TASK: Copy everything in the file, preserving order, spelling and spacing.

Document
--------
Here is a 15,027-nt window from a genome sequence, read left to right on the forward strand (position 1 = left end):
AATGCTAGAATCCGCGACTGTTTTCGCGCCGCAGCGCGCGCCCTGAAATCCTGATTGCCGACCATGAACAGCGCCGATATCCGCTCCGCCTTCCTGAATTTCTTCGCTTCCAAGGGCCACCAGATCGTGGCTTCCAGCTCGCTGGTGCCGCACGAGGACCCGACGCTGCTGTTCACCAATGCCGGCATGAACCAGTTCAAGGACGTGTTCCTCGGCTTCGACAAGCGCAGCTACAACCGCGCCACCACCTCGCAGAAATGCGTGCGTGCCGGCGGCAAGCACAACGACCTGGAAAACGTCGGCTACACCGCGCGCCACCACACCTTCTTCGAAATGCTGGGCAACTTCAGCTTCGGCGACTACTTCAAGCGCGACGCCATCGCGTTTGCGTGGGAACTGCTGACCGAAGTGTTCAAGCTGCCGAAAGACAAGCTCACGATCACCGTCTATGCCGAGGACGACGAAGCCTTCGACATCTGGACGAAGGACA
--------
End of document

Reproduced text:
Here is a 15,027-nt window from a genome sequence, read left to right on the forward strand (position 1 = left end):
AATGCTAGAATCCGCGACTGTTTTCGCGCCGCAGCGCGCGCCCTGAAATCCTGATTGCCGACCATGAACAGCGCCGATATCCGCTCCGCCTTCCTGAATTTCTTCGCTTCCAAGGGCCACCAGATCGTGGCTTCCAGCTCGCTGGTGCCGCACGAGGACCCGACGCTGCTGTTCACCAATGCCGGCATGAACCAGTTCAAGGACGTGTTCCTCGGCTTCGACAAGCGCAGCTACAACCGCGCCACCACCTCGCAGAAATGCGTGCGTGCCGGCGGCAAGCACAACGACCTGGAAAACGTCGGCTACACCGCGCGCCACCACACCTTCTTCGAAATGCTGGGCAACTTCAGCTTCGGCGACTACTTCAAGCGCGACGCCATCGCGTTTGCGTGGGAACTGCTGACCGAAGTGTTCAAGCTGCCGAAAGACAAGCTCACGATCACCGTCTATGCCGAGGACGACGAAGCCTTCGACATCTGGACGAAGGACA